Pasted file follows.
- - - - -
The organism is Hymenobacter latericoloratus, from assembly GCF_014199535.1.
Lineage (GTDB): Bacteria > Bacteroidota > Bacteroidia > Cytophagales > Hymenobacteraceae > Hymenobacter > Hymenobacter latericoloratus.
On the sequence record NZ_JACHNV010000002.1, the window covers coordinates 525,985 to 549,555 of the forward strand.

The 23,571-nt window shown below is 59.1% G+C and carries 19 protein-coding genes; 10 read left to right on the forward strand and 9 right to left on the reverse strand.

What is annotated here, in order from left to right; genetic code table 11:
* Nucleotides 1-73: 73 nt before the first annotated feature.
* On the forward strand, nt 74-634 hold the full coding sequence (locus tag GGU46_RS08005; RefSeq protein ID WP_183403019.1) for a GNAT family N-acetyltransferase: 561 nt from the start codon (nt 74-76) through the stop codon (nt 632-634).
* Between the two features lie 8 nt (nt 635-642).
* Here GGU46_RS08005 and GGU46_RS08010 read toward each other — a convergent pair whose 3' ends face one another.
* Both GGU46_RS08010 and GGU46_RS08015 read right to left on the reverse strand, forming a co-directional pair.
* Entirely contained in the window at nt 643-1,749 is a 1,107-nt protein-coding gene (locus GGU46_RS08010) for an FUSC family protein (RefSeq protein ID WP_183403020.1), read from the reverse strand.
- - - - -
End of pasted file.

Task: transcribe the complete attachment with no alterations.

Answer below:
The organism is Hymenobacter latericoloratus, from assembly GCF_014199535.1.
Lineage (GTDB): Bacteria > Bacteroidota > Bacteroidia > Cytophagales > Hymenobacteraceae > Hymenobacter > Hymenobacter latericoloratus.
On the sequence record NZ_JACHNV010000002.1, the window covers coordinates 525,985 to 549,555 of the forward strand.

The 23,571-nt window shown below is 59.1% G+C and carries 19 protein-coding genes; 10 read left to right on the forward strand and 9 right to left on the reverse strand.

What is annotated here, in order from left to right; genetic code table 11:
* Nucleotides 1-73: 73 nt before the first annotated feature.
* On the forward strand, nt 74-634 hold the full coding sequence (locus tag GGU46_RS08005; RefSeq protein ID WP_183403019.1) for a GNAT family N-acetyltransferase: 561 nt from the start codon (nt 74-76) through the stop codon (nt 632-634).
* Between the two features lie 8 nt (nt 635-642).
* Here GGU46_RS08005 and GGU46_RS08010 read toward each other — a convergent pair whose 3' ends face one another.
* Both GGU46_RS08010 and GGU46_RS08015 read right to left on the reverse strand, forming a co-directional pair.
* Entirely contained in the window at nt 643-1,749 is a 1,107-nt protein-coding gene (locus GGU46_RS08010) for an FUSC family protein (RefSeq protein ID WP_183403020.1), read from the reverse strand.